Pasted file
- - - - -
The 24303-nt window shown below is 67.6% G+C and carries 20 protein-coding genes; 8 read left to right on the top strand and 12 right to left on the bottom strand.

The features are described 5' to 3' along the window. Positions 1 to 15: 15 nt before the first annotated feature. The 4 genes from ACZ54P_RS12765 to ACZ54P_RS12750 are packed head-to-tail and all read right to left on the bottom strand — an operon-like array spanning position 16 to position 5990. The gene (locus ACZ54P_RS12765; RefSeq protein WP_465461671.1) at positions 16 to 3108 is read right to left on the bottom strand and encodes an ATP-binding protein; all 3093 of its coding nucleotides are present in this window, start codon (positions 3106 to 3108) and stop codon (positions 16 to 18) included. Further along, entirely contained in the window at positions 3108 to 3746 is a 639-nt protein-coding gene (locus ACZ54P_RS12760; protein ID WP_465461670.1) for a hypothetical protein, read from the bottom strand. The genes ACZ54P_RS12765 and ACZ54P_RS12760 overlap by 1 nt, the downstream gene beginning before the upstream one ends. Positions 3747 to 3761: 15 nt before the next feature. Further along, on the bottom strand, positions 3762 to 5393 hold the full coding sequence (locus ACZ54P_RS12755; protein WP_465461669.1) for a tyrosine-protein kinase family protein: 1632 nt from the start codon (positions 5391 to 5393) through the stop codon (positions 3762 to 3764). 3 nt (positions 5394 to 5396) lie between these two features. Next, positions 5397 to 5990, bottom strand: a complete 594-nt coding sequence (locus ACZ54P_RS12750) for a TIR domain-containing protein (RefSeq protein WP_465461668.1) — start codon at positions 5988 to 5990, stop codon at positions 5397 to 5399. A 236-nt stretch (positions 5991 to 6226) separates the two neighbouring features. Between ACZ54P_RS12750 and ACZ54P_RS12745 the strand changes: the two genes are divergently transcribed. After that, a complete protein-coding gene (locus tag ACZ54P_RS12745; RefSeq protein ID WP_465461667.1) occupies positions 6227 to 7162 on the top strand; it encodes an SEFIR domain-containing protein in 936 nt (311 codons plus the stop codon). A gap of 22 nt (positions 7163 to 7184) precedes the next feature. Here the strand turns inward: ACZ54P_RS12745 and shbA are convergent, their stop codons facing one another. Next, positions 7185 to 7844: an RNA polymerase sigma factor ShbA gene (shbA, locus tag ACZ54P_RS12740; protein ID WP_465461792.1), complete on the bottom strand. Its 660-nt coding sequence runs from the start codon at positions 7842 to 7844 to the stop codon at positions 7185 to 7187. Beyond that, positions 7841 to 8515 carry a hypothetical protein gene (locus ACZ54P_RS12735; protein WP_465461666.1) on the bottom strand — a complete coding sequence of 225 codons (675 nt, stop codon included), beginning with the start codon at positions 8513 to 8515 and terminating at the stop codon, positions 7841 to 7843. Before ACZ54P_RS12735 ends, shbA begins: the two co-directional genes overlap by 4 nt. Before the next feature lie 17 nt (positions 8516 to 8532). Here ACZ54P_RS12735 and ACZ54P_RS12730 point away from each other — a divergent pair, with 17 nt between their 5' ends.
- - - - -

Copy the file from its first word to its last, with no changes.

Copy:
The 24303-nt window shown below is 67.6% G+C and carries 20 protein-coding genes; 8 read left to right on the top strand and 12 right to left on the bottom strand.

The features are described 5' to 3' along the window. Positions 1 to 15: 15 nt before the first annotated feature. The 4 genes from ACZ54P_RS12765 to ACZ54P_RS12750 are packed head-to-tail and all read right to left on the bottom strand — an operon-like array spanning position 16 to position 5990. The gene (locus ACZ54P_RS12765; RefSeq protein WP_465461671.1) at positions 16 to 3108 is read right to left on the bottom strand and encodes an ATP-binding protein; all 3093 of its coding nucleotides are present in this window, start codon (positions 3106 to 3108) and stop codon (positions 16 to 18) included. Further along, entirely contained in the window at positions 3108 to 3746 is a 639-nt protein-coding gene (locus ACZ54P_RS12760; protein ID WP_465461670.1) for a hypothetical protein, read from the bottom strand. The genes ACZ54P_RS12765 and ACZ54P_RS12760 overlap by 1 nt, the downstream gene beginning before the upstream one ends. Positions 3747 to 3761: 15 nt before the next feature. Further along, on the bottom strand, positions 3762 to 5393 hold the full coding sequence (locus ACZ54P_RS12755; protein WP_465461669.1) for a tyrosine-protein kinase family protein: 1632 nt from the start codon (positions 5391 to 5393) through the stop codon (positions 3762 to 3764). 3 nt (positions 5394 to 5396) lie between these two features. Next, positions 5397 to 5990, bottom strand: a complete 594-nt coding sequence (locus ACZ54P_RS12750) for a TIR domain-containing protein (RefSeq protein WP_465461668.1) — start codon at positions 5988 to 5990, stop codon at positions 5397 to 5399. A 236-nt stretch (positions 5991 to 6226) separates the two neighbouring features. Between ACZ54P_RS12750 and ACZ54P_RS12745 the strand changes: the two genes are divergently transcribed. After that, a complete protein-coding gene (locus tag ACZ54P_RS12745; RefSeq protein ID WP_465461667.1) occupies positions 6227 to 7162 on the top strand; it encodes an SEFIR domain-containing protein in 936 nt (311 codons plus the stop codon). A gap of 22 nt (positions 7163 to 7184) precedes the next feature. Here the strand turns inward: ACZ54P_RS12745 and shbA are convergent, their stop codons facing one another. Next, positions 7185 to 7844: an RNA polymerase sigma factor ShbA gene (shbA, locus tag ACZ54P_RS12740; protein ID WP_465461792.1), complete on the bottom strand. Its 660-nt coding sequence runs from the start codon at positions 7842 to 7844 to the stop codon at positions 7185 to 7187. Beyond that, positions 7841 to 8515 carry a hypothetical protein gene (locus ACZ54P_RS12735; protein WP_465461666.1) on the bottom strand — a complete coding sequence of 225 codons (675 nt, stop codon included), beginning with the start codon at positions 8513 to 8515 and terminating at the stop codon, positions 7841 to 7843. Before ACZ54P_RS12735 ends, shbA begins: the two co-directional genes overlap by 4 nt. Before the next feature lie 17 nt (positions 8516 to 8532). Here ACZ54P_RS12735 and ACZ54P_RS12730 point away from each other — a divergent pair, with 17 nt between their 5' ends.